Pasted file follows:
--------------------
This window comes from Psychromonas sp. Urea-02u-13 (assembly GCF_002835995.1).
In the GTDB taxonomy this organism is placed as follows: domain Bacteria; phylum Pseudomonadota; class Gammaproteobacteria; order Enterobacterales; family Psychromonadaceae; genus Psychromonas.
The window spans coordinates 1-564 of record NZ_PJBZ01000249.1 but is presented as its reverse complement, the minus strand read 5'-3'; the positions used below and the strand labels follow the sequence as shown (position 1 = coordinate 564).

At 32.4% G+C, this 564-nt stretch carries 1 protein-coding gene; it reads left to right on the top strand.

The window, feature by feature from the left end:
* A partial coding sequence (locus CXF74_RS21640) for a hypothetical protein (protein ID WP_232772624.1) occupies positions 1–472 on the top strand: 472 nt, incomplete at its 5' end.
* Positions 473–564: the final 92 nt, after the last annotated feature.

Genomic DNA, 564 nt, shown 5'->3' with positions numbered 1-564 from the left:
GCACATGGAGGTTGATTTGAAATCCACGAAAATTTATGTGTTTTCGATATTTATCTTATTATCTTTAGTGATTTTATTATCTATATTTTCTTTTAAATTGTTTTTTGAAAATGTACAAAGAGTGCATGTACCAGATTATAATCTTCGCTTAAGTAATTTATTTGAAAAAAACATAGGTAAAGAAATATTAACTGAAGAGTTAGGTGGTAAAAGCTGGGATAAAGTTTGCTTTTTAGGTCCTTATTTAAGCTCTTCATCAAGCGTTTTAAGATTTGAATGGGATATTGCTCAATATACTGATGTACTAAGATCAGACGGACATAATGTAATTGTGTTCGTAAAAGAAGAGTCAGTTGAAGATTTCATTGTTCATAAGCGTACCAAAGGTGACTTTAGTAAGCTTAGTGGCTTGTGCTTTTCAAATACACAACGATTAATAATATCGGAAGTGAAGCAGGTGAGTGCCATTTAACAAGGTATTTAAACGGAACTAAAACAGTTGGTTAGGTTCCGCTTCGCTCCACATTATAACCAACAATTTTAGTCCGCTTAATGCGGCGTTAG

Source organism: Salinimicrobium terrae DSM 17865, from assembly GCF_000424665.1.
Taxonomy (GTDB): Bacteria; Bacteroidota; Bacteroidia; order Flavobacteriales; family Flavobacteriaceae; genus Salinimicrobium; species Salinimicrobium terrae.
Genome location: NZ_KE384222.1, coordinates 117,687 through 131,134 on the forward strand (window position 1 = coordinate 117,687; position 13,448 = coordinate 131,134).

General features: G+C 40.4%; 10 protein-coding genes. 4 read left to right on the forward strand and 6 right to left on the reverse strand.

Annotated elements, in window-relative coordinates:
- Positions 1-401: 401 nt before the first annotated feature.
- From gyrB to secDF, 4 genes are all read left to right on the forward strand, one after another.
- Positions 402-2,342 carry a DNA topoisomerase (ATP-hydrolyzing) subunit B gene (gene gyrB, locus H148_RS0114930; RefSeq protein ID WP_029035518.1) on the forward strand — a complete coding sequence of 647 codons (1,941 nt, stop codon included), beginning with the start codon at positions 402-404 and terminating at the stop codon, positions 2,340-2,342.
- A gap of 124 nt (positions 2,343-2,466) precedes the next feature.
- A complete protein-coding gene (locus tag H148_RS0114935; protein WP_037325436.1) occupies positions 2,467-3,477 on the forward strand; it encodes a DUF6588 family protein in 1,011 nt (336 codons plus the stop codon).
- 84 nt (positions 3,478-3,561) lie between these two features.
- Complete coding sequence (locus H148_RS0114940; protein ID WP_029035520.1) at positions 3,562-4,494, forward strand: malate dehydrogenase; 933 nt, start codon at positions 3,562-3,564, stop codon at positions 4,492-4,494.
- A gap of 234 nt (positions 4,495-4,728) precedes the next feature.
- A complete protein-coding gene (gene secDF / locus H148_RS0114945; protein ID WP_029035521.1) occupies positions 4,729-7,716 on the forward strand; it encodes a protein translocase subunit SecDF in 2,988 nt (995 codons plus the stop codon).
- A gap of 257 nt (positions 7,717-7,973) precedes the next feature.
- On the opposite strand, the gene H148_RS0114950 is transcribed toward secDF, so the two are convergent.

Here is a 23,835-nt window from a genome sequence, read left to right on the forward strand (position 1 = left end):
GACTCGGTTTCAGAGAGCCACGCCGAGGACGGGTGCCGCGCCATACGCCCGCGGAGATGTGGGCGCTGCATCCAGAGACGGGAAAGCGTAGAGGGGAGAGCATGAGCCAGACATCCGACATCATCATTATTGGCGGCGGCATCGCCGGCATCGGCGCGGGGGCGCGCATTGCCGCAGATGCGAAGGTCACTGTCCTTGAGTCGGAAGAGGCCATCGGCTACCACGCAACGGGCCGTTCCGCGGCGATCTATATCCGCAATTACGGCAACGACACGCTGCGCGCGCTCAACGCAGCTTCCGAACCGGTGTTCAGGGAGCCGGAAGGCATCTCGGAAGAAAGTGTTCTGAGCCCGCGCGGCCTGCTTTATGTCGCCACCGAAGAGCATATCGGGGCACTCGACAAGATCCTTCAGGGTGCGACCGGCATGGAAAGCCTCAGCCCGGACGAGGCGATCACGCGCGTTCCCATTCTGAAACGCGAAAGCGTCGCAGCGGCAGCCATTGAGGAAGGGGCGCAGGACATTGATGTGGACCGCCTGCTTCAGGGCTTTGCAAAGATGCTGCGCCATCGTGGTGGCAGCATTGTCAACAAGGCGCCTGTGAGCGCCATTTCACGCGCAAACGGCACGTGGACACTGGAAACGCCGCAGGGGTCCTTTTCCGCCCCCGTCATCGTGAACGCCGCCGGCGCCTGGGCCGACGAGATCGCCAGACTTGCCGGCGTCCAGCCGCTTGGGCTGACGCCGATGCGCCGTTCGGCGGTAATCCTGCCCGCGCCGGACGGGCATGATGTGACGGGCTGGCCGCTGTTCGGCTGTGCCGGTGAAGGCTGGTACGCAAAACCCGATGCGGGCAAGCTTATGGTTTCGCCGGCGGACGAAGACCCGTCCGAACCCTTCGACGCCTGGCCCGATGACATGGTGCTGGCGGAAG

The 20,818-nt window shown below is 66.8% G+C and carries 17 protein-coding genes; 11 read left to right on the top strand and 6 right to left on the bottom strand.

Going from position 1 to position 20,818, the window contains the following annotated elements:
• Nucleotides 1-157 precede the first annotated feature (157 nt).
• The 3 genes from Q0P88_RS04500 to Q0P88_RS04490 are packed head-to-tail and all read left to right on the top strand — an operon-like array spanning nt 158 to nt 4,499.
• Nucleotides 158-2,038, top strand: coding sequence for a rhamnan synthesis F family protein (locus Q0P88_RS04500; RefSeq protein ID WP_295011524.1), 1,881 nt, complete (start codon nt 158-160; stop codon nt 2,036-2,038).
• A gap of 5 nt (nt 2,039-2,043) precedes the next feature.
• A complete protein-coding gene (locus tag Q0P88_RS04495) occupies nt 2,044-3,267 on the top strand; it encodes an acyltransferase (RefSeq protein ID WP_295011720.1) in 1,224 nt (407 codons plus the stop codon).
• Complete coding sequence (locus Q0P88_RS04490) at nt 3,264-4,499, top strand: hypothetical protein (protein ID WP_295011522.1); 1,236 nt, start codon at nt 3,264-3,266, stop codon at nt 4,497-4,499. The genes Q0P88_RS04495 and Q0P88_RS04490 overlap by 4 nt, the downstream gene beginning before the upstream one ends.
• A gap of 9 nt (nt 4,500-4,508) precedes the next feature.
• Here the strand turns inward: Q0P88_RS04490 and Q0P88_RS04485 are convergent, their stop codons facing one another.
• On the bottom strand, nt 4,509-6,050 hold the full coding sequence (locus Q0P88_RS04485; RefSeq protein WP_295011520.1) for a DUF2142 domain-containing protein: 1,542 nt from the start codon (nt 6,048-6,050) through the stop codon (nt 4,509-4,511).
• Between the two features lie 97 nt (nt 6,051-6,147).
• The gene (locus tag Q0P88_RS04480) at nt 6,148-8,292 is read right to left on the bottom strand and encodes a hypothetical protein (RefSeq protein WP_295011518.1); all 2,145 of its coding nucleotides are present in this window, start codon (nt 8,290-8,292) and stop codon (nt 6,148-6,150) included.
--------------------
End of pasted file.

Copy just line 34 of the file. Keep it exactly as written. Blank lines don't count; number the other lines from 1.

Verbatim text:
• A complete protein-coding gene (locus tag Q0P88_RS04495) occupies nt 2,044-3,267 on the top strand; it encodes an acyltransferase (RefSeq protein ID WP_295011720.1) in 1,224 nt (407 codons plus the stop codon).